Annals of Biomedical Engineering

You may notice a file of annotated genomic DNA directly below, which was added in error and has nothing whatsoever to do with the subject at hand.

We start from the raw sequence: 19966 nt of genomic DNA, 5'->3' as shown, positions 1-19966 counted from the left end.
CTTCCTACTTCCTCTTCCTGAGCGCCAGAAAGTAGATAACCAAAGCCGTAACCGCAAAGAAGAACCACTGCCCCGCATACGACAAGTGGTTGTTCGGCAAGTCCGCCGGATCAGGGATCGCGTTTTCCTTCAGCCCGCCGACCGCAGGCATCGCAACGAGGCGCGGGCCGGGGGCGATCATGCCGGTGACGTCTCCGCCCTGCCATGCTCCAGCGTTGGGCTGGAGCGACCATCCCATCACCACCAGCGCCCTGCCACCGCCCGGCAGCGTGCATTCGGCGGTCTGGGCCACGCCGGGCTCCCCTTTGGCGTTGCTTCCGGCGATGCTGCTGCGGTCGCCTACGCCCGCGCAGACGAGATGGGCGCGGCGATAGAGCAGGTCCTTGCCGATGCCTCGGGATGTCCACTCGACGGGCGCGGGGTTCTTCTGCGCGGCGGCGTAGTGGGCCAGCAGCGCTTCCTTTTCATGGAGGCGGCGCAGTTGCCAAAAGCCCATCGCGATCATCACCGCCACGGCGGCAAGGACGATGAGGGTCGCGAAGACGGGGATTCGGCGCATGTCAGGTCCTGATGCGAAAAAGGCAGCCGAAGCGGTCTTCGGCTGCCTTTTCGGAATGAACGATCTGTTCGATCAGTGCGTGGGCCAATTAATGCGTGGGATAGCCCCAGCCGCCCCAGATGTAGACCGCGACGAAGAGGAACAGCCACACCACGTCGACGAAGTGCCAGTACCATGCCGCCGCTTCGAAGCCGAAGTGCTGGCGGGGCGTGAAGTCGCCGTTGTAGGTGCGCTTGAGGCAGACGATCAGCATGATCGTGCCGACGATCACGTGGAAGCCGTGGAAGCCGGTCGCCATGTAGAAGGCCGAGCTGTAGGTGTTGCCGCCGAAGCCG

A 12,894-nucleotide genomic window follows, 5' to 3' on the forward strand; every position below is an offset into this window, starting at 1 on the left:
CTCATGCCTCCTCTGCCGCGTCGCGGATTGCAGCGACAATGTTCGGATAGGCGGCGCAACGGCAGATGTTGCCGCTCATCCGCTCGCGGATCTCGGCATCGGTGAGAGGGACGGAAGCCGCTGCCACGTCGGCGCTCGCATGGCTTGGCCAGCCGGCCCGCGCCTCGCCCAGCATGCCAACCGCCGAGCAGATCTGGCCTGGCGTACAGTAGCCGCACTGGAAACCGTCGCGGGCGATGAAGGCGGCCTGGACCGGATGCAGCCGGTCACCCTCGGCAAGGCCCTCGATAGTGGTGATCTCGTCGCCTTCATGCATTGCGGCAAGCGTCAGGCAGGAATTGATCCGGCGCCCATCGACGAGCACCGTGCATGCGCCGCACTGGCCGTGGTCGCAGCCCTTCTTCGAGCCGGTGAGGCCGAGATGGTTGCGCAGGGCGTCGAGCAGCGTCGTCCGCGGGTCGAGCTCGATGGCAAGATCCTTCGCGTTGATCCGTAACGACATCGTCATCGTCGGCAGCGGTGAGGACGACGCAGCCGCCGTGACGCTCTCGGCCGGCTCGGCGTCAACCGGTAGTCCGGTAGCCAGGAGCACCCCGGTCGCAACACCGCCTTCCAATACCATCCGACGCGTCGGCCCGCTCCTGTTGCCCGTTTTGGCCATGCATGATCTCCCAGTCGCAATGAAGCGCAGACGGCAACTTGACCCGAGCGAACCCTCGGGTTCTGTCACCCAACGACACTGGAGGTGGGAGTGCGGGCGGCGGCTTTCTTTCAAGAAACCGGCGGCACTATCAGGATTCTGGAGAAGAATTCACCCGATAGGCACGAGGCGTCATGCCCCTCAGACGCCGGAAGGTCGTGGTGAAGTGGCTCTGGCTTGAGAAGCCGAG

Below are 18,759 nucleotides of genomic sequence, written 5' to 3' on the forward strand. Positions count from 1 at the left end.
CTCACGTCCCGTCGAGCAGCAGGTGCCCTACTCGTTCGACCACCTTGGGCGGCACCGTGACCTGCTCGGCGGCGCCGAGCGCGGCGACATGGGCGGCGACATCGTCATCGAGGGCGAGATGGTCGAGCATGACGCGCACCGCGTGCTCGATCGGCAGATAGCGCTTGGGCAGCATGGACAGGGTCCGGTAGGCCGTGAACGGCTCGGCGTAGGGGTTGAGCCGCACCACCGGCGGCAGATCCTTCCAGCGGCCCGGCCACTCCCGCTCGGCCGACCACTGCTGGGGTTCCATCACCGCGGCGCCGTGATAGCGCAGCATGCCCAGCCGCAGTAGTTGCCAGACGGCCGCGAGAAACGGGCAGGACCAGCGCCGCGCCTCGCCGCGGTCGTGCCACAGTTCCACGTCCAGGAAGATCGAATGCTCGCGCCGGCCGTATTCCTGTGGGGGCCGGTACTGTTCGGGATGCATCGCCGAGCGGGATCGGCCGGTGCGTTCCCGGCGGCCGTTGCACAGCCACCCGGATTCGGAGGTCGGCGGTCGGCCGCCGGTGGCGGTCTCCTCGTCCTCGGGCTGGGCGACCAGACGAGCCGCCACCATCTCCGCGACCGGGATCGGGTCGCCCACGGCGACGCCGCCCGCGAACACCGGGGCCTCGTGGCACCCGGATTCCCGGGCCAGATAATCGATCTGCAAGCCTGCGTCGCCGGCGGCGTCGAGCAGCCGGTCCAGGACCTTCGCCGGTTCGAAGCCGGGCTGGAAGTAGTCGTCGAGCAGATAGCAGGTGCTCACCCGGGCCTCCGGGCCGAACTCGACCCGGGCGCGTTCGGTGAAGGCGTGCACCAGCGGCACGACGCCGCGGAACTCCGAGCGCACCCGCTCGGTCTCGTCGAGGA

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© 2019, The Author(s). Subject- and site-specific modeling techniques greatly improve finite element models (FEMs) derived from clinical-resolution CT data. A variety of density-modulus relationships are used in scapula FEMs, but the sensitivity to selection of relationships has yet to be experimentally evaluated. The objectives of this study were to compare quantitative-CT (QCT) derived FEMs mapped with different density-modulus relationships and material mapping strategies to experimentally loaded cadaveric scapular specimens. Six specimens were loaded within a micro-CT (33.5 μm isotropic voxels) using a custom-hexapod loading device. Digital volume correlation (DVC) was used to estimate full-field displacements by registering images in pre- and post-loaded states. Experimental loads were measured using a 6-DOF load cell. QCT-FEMs replicated the experimental setup using DVC-driven boundary conditions (BCs) and were mapped with one of fifteen density-modulus relationships using elemental or nodal material mapping strategies. Models were compared based on predicted QCT-FEM nodal reaction forces compared to experimental load cell measurements and linear regression of the full-field nodal displacements compared to the DVC full-field displacements. Comparing full-field displacements, linear regression showed slopes ranging from 0.86 to 1.06, r-squared values of 0.82–1.00, and max errors of 0.039 mm for all three Cartesian directions. Nearly identical linear regression results occurred for both elemental and nodal material mapping strategies. Comparing QCT-FEM to experimental reaction forces, errors ranged from − 46 to 965% for all specimens, with specimen-specific errors as low as 3%. This study utilized volumetric imaging combined with mechanical loading to derive full-field experimental measurements to evaluate various density-modulus relationships required for QCT-FEMs applied to whole-bone scapular loading. The results suggest that elemental and nodal material mapping strategies are both able to simultaneously replicate experimental full-field displacements and reactions forces dependent on the density-modulus relationship used.
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